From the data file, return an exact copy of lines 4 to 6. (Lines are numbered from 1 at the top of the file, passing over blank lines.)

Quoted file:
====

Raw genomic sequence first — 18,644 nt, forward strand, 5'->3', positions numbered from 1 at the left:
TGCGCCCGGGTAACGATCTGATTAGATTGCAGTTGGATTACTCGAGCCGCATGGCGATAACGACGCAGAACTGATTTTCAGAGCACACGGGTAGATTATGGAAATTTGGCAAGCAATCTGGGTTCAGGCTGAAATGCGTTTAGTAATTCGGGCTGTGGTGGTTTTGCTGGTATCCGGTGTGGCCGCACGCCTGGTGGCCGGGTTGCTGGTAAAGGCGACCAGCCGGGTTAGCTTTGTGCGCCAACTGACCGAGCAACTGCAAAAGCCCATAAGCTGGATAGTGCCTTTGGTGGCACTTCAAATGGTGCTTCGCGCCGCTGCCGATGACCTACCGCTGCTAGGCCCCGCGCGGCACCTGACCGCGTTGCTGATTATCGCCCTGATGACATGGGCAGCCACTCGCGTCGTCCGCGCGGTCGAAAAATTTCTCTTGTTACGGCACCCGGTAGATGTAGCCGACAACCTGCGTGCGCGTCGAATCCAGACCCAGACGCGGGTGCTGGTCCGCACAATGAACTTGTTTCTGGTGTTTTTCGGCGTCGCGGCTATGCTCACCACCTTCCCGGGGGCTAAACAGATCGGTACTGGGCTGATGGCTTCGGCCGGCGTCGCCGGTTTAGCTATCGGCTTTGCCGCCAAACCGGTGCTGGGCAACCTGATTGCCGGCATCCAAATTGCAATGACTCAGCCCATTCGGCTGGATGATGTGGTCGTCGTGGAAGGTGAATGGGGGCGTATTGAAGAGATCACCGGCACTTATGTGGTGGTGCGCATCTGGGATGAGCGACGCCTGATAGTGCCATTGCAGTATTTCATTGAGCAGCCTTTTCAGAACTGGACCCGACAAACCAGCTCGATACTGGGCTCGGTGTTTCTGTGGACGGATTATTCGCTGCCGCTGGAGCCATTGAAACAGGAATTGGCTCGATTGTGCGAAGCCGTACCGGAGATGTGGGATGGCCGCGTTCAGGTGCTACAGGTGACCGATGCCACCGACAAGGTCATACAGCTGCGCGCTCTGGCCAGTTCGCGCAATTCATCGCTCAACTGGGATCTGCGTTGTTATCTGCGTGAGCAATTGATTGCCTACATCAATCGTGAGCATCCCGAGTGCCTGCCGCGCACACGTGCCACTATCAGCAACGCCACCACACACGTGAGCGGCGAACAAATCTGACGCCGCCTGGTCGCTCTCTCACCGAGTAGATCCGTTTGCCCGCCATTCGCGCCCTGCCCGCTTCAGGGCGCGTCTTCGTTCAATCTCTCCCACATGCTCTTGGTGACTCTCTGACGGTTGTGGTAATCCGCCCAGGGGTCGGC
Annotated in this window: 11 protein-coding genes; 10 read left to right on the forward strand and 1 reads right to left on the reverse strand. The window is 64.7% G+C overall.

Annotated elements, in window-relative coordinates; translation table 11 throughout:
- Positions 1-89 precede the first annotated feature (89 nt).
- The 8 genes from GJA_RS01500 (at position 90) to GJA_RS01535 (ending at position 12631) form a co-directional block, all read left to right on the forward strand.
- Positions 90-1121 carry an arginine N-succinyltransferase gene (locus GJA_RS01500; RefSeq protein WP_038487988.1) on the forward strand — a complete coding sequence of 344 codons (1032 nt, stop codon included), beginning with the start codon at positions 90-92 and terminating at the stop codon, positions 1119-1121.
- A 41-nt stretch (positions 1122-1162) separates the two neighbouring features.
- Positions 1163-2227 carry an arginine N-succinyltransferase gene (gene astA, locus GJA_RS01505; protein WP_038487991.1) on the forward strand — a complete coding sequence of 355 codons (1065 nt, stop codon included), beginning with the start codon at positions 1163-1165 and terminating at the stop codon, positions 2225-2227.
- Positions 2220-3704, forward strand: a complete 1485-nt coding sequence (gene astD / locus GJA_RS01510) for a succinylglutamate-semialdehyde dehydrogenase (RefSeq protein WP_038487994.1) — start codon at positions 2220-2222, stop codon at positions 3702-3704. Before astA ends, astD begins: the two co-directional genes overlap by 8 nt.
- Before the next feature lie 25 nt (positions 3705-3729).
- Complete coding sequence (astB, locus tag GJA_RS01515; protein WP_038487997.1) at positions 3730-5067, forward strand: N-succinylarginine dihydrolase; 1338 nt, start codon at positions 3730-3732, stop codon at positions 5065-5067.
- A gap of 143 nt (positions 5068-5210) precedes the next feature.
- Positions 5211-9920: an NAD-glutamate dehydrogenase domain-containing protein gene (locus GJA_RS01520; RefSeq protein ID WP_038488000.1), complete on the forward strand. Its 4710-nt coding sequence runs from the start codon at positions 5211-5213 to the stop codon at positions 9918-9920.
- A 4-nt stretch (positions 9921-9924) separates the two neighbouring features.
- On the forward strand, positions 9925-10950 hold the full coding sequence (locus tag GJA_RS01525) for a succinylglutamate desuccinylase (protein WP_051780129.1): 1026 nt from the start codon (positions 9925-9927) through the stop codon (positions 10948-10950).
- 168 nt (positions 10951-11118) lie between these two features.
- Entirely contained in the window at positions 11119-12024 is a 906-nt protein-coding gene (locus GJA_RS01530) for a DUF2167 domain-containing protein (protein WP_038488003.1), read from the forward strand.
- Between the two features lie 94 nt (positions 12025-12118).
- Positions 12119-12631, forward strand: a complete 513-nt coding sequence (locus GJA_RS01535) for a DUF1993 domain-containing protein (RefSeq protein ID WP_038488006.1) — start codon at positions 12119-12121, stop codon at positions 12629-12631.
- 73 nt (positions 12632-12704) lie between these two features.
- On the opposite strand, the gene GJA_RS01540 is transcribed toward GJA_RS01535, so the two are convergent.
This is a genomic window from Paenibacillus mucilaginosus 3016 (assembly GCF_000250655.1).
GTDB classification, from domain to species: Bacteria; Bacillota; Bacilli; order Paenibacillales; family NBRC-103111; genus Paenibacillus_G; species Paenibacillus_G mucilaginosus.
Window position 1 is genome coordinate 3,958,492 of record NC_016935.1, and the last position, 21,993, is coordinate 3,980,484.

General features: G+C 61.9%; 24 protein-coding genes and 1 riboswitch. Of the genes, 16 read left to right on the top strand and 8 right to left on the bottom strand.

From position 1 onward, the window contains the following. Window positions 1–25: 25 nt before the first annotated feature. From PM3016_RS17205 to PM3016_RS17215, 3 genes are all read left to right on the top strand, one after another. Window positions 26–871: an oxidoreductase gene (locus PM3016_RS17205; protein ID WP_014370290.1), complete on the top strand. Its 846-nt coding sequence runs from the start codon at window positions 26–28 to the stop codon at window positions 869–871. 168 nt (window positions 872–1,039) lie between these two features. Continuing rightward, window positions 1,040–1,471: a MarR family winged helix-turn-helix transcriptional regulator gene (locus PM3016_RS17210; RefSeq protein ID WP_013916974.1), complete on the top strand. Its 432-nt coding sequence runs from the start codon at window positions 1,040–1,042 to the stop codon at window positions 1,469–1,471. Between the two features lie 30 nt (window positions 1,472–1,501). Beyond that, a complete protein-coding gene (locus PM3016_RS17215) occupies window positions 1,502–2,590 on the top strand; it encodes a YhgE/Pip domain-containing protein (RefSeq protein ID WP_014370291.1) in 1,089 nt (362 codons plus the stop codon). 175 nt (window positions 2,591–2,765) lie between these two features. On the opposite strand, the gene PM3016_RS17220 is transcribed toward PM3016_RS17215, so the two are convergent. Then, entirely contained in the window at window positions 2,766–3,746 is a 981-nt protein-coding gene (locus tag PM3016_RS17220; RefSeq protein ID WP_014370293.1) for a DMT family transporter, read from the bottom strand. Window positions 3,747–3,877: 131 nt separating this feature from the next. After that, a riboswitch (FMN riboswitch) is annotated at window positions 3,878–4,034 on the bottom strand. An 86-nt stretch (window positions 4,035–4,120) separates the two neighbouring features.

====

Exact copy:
Annotated elements, in window-relative coordinates; translation table 11 throughout:
- Positions 1-89 precede the first annotated feature (89 nt).
- The 8 genes from GJA_RS01500 (at position 90) to GJA_RS01535 (ending at position 12631) form a co-directional block, all read left to right on the forward strand.